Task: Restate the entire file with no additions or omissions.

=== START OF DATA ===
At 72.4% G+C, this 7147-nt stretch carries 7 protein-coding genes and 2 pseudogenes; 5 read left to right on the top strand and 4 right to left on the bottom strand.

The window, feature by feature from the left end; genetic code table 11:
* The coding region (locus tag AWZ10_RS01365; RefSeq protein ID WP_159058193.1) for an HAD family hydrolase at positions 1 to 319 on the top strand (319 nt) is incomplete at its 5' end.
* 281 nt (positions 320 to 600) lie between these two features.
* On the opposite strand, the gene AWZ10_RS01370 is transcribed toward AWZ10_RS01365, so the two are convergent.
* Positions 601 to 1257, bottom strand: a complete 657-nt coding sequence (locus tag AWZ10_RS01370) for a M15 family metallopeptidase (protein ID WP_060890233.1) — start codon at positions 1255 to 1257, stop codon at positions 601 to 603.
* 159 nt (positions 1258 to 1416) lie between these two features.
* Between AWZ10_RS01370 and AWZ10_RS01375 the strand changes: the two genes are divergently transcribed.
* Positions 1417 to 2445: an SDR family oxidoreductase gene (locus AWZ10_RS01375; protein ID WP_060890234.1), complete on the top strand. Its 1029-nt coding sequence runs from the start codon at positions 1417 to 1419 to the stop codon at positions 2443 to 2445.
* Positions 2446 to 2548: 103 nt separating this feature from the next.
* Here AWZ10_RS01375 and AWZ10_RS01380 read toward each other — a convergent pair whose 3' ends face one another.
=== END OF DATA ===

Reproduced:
At 72.4% G+C, this 7147-nt stretch carries 7 protein-coding genes and 2 pseudogenes; 5 read left to right on the top strand and 4 right to left on the bottom strand.

The window, feature by feature from the left end; genetic code table 11:
* The coding region (locus tag AWZ10_RS01365; RefSeq protein ID WP_159058193.1) for an HAD family hydrolase at positions 1 to 319 on the top strand (319 nt) is incomplete at its 5' end.
* 281 nt (positions 320 to 600) lie between these two features.
* On the opposite strand, the gene AWZ10_RS01370 is transcribed toward AWZ10_RS01365, so the two are convergent.
* Positions 601 to 1257, bottom strand: a complete 657-nt coding sequence (locus tag AWZ10_RS01370) for a M15 family metallopeptidase (protein ID WP_060890233.1) — start codon at positions 1255 to 1257, stop codon at positions 601 to 603.
* 159 nt (positions 1258 to 1416) lie between these two features.
* Between AWZ10_RS01370 and AWZ10_RS01375 the strand changes: the two genes are divergently transcribed.
* Positions 1417 to 2445: an SDR family oxidoreductase gene (locus AWZ10_RS01375; protein ID WP_060890234.1), complete on the top strand. Its 1029-nt coding sequence runs from the start codon at positions 1417 to 1419 to the stop codon at positions 2443 to 2445.
* Positions 2446 to 2548: 103 nt separating this feature from the next.
* Here AWZ10_RS01375 and AWZ10_RS01380 read toward each other — a convergent pair whose 3' ends face one another.